From a purely economic perspective, the system paid dividends for the ship’s owners; the white sailors were—relatively—happy to have a steady living, rather than depending on the uncertainties of the Caribbean’s inter-island trade, while the captains saved money by paying their black sailors low wages. The system changed only in the 1770s, when a cold war erupted between Bermuda and a second British crown colony, the Bahamas, with the result that the islands ceased to be a commons and became a hotly contested British dependency.
The 1770s saw two important changes in the Turks salt trade. First, the victory of the American colonists in their War of Independence led to the flight of loyalist settlers, who took their slaves with them and—in a few cases, at least—settled on the Turks and Caicos. The introduction of slavery into the archipelago provided a new source of cheap labor to the now better-defended salt trade. The second change was ignited by a decision made in the legislature of the Bahamas to seek jurisdiction over the Turks and Caicos, which thus ceased to be common land and became a crown colony. The Bahamian acts imposed two crucial new conditions on the Turks salt rakers: They had to reside on the islands permanently, rather than for the 10 months at a time that had been the Bermudan custom; and any slaves who missed more than 48 hours of work during the 10-month season would forfeit their owner’s share in the profits. The aim, quite plainly, was to disrupt Bermudan salt raking and take control of what was an increasingly lucrative trade.
The Bermudans, as might be expected, did not take all this very kindly. Their Assembly pointed out that 750 of the new colony’s 800 rakers were Bermudan and argued that the Turks and Caicos lay outside the Bahamas’ jurisdiction. Meanwhile, on the islands, a group of salt rakers took matters into their own hands and beat up a Bahamian tax man who had been sent there to collect a poll tax and new salt duties imposed by the Nassau government. In 1774, Bermuda sent a heavily armed sloop-of-war to the Turks and Caicos to defend its waters not against enemy Frenchmen or Spaniards, but their supposed allies, the Bahamians. Only the distraction of the American war prevented the outbreak of full-blown hostilities between the two colonies over the Turks salt trade.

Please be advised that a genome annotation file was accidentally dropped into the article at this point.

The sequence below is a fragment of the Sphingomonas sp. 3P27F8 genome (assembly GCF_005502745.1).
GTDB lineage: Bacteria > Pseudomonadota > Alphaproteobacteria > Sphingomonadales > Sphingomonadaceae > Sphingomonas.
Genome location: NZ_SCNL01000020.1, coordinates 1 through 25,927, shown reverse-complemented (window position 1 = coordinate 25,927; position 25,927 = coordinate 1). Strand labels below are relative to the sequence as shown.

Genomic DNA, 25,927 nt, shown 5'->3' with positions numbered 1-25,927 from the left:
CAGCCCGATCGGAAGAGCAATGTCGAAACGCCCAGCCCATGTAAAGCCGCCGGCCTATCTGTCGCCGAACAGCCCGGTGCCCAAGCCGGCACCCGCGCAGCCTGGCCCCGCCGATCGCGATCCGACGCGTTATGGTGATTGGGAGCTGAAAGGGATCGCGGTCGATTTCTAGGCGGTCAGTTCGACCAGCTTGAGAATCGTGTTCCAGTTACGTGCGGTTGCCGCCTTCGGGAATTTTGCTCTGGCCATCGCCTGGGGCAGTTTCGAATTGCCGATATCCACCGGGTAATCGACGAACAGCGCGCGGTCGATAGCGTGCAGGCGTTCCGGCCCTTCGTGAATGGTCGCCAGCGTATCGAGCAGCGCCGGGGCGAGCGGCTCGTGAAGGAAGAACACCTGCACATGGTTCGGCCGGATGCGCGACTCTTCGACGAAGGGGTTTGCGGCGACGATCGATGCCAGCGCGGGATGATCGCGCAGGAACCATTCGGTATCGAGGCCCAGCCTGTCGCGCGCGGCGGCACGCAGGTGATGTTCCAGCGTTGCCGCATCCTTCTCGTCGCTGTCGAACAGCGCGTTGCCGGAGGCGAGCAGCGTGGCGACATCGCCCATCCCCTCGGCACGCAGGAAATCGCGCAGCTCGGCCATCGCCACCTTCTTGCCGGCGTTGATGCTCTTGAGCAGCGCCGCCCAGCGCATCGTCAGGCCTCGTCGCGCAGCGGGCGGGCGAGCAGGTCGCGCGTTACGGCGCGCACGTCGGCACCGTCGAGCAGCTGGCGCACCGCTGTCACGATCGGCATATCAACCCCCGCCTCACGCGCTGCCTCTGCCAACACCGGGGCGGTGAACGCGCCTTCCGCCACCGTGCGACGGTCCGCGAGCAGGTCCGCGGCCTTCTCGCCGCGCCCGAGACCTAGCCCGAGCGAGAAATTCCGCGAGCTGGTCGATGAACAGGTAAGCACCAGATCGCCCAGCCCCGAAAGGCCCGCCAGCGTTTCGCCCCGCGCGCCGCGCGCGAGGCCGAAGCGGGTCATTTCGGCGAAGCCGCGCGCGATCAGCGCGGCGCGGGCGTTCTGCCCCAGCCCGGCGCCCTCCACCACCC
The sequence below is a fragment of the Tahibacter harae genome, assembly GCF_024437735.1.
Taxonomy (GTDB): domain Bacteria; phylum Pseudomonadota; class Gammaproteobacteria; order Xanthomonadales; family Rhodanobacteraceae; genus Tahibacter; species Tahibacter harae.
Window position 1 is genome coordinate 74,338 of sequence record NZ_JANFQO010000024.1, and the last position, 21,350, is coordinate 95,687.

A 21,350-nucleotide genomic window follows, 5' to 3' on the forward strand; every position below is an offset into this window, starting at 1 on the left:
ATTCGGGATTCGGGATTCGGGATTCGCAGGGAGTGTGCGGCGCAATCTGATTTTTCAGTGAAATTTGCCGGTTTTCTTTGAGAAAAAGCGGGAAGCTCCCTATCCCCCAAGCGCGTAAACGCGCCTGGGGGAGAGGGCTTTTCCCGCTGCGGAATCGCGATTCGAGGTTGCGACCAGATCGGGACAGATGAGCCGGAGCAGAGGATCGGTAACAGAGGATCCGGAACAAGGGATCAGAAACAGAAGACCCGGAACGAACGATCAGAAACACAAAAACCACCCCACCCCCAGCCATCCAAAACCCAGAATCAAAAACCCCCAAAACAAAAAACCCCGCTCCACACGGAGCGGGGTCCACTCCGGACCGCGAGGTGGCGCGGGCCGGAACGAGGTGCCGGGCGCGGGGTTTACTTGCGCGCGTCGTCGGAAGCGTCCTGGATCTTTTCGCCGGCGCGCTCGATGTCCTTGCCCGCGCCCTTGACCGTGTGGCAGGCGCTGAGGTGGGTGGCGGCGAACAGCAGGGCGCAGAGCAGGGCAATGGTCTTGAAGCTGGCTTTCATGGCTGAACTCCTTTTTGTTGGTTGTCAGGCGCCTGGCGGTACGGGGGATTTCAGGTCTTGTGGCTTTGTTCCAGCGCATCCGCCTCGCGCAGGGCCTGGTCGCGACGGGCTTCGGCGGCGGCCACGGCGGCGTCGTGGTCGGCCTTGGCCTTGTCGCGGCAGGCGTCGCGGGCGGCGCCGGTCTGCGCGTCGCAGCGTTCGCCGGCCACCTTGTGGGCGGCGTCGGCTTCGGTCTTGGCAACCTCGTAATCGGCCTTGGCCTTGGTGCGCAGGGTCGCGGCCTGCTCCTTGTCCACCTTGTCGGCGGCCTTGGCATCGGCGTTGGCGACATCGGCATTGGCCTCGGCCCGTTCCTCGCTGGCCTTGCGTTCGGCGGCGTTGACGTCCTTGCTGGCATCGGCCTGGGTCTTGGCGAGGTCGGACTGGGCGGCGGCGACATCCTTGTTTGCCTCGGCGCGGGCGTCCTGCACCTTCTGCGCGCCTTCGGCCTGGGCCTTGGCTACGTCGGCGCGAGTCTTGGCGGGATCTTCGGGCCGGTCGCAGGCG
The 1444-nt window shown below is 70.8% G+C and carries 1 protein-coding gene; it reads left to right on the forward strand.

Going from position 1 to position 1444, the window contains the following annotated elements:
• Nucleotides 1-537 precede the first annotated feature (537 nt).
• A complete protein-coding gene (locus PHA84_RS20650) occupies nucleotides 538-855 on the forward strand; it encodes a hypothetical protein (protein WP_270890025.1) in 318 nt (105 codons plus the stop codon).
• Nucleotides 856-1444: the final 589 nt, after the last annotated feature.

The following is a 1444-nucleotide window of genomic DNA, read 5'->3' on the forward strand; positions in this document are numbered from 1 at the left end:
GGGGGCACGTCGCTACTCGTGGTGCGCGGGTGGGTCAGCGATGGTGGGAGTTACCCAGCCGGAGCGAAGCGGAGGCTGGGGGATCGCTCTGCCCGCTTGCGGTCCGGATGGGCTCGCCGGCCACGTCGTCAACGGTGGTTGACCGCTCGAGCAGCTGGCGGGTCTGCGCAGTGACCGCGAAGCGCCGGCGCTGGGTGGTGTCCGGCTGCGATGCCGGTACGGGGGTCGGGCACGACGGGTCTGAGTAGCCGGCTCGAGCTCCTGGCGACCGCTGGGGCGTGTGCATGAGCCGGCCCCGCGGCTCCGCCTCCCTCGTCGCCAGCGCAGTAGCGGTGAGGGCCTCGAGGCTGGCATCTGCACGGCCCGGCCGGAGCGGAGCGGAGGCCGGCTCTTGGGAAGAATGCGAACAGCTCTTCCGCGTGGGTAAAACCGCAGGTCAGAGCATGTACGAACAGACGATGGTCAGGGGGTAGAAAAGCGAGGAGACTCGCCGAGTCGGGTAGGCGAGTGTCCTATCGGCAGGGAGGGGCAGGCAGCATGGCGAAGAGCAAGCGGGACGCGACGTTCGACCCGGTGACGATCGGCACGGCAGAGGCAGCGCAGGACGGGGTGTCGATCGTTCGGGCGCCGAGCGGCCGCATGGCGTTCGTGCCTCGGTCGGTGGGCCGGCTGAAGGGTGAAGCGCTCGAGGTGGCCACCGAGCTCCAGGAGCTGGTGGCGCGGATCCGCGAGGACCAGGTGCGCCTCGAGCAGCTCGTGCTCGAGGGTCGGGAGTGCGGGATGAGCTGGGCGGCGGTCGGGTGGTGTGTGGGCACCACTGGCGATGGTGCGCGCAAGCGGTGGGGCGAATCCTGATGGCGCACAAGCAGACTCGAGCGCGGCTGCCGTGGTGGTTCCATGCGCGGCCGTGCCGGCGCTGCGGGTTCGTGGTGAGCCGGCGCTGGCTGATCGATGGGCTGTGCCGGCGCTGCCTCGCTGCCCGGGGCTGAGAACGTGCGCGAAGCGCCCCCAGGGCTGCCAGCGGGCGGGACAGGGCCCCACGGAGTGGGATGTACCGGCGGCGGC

Hatred of the Bahamas ran high in the Turks and Caicos then, and it continued to play an important role in what passed for island politics for a further century. A British government resolution of 1803, aimed at ending the possibility of bloodshed, formally transferred the islands to the Bahamas, and in the first half of the 19th century salt taxes made up fully a quarter of the Nassau government’s revenues—a fact bitterly resented on Grand Turk, whose representative in the Bahamian House of Representatives, the writer Donald McCartney says, “did not attend meetings regularly because he was not made to feel part of the Bahamian legislature.” It was commonly observed in the Turks and Caicos that little of the tax was used to improve the islands.